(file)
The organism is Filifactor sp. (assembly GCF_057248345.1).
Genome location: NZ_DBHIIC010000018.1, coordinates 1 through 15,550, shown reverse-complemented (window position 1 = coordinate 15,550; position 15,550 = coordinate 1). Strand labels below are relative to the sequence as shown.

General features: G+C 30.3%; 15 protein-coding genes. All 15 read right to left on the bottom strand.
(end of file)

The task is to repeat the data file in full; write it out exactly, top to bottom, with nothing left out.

The organism is Filifactor sp. (assembly GCF_057248345.1).
Genome location: NZ_DBHIIC010000018.1, coordinates 1 through 15,550, shown reverse-complemented (window position 1 = coordinate 15,550; position 15,550 = coordinate 1). Strand labels below are relative to the sequence as shown.

General features: G+C 30.3%; 15 protein-coding genes. All 15 read right to left on the bottom strand.